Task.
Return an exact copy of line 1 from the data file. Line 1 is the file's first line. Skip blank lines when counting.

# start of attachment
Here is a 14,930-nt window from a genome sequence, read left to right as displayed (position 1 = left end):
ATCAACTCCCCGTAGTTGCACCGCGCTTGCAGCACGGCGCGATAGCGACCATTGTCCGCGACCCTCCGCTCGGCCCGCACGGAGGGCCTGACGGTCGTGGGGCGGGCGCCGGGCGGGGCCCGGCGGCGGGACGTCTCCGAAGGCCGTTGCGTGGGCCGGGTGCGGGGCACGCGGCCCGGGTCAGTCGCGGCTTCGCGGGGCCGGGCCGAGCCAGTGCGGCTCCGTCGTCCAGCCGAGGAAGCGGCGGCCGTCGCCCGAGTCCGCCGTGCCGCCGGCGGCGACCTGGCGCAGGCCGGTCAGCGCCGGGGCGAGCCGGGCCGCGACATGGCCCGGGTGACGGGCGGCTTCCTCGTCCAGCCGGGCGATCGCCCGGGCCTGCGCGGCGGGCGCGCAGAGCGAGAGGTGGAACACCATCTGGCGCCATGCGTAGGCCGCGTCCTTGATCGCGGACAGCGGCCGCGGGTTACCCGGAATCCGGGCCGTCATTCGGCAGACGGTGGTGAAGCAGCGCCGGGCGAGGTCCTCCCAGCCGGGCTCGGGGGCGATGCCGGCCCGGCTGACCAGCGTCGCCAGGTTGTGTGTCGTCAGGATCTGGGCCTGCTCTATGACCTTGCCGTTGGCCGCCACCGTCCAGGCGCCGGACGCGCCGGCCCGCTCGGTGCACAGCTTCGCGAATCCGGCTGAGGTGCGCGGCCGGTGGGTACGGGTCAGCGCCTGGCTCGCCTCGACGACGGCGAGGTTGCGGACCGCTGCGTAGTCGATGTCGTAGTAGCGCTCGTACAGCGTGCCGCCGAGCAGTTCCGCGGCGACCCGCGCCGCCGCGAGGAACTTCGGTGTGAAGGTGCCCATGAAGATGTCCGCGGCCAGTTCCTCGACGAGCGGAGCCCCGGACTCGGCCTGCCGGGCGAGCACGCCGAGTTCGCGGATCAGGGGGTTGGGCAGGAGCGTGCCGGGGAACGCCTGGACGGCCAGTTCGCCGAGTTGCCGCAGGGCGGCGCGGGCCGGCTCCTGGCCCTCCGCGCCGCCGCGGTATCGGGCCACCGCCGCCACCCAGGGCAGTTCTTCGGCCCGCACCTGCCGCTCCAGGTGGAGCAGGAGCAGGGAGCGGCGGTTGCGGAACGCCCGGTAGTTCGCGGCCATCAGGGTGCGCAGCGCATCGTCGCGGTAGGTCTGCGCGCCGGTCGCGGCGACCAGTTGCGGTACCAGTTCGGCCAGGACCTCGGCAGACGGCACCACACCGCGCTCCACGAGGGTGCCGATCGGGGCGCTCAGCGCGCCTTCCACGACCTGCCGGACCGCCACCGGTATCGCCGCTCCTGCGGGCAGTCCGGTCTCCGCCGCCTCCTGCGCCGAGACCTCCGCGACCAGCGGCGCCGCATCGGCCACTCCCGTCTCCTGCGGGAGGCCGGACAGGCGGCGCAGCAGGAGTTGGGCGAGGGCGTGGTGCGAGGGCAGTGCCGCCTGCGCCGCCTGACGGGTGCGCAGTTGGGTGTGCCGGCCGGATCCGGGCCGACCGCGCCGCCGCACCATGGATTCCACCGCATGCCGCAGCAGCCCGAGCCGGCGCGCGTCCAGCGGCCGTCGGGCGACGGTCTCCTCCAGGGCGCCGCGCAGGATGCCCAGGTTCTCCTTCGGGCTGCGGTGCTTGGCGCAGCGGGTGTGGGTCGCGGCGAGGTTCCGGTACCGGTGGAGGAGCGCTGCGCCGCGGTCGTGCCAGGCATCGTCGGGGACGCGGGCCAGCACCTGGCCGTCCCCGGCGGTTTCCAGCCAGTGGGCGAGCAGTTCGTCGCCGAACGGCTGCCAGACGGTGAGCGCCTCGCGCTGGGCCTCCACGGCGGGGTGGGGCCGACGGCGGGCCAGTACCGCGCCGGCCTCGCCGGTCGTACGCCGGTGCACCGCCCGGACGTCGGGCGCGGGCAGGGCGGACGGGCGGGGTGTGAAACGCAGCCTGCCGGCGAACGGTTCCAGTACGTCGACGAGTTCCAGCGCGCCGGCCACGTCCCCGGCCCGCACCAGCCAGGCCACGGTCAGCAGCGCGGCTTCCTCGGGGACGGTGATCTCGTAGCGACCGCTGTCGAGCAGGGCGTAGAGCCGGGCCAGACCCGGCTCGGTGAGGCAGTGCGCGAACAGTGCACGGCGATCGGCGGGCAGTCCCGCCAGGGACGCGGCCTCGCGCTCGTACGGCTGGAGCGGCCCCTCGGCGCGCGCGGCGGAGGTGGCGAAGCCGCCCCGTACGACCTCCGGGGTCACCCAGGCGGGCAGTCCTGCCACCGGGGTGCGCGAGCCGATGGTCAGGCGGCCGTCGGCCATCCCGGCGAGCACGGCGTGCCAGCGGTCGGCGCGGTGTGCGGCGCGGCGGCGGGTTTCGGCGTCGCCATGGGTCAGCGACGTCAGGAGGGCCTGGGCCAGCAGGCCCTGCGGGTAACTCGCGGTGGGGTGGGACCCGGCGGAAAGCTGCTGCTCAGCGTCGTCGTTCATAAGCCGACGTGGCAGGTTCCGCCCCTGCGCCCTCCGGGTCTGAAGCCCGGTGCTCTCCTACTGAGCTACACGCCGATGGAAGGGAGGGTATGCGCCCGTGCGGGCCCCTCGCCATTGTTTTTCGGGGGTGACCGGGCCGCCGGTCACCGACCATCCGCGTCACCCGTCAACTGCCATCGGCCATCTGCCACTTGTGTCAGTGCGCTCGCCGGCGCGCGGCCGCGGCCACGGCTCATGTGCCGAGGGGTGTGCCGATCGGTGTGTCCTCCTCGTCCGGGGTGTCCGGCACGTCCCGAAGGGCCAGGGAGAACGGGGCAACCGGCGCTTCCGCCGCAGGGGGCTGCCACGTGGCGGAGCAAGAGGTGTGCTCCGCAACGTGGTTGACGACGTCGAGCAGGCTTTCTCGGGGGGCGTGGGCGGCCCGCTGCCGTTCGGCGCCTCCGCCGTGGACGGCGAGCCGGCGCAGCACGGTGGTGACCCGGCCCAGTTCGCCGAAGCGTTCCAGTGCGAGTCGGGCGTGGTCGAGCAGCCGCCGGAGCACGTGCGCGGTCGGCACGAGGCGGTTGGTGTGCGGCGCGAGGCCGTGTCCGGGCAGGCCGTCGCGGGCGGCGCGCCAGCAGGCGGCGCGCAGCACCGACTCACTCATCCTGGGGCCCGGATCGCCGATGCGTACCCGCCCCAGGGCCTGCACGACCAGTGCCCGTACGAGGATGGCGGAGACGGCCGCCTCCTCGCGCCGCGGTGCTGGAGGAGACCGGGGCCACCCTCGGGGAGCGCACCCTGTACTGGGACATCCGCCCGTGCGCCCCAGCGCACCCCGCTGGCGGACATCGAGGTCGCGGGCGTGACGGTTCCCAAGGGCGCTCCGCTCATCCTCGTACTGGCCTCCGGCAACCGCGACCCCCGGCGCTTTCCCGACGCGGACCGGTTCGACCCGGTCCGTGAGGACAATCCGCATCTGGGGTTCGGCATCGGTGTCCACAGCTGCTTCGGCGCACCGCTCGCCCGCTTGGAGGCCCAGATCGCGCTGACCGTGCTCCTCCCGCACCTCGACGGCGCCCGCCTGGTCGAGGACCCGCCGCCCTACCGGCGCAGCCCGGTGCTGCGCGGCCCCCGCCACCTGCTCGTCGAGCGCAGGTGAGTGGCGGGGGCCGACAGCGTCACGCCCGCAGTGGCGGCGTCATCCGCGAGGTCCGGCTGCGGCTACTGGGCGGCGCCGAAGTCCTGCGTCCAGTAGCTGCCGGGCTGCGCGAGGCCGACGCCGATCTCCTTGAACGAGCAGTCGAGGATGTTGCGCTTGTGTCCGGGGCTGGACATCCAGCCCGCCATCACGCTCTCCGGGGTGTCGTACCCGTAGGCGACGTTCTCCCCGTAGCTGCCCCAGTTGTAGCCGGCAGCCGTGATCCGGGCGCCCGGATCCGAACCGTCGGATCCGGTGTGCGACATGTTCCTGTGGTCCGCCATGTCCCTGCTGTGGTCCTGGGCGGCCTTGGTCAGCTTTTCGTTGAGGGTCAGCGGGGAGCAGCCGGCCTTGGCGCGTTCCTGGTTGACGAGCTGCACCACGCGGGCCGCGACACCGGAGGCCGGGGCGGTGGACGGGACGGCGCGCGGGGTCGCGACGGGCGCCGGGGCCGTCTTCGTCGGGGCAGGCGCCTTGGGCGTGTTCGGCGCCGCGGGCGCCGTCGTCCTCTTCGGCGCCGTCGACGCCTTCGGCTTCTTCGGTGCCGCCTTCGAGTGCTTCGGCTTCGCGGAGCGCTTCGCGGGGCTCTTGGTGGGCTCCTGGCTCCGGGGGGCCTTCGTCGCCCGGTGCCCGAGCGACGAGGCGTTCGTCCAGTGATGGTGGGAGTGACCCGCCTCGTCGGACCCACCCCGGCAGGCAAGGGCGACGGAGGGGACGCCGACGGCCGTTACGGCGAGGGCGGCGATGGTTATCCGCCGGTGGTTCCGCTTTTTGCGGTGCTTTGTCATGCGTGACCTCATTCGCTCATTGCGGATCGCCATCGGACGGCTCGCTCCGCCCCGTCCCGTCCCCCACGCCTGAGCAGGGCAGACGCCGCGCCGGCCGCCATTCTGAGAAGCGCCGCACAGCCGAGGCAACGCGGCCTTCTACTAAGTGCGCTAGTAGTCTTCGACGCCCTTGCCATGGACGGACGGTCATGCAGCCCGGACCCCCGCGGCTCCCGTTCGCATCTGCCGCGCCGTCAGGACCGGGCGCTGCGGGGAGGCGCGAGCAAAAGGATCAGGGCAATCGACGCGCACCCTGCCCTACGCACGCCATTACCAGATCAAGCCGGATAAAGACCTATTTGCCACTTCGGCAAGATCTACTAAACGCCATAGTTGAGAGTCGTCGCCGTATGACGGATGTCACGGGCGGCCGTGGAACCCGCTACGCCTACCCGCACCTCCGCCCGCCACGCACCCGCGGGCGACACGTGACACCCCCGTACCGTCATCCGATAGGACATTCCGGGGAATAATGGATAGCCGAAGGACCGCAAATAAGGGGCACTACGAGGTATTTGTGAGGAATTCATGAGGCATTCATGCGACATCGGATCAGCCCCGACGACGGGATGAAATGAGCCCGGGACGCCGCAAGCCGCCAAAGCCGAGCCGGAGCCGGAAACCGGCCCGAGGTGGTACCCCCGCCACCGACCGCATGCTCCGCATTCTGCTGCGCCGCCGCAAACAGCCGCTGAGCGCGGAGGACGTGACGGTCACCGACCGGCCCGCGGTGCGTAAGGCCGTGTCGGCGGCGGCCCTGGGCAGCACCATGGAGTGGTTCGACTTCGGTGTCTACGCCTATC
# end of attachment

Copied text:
Here is a 14,930-nt window from a genome sequence, read left to right as displayed (position 1 = left end):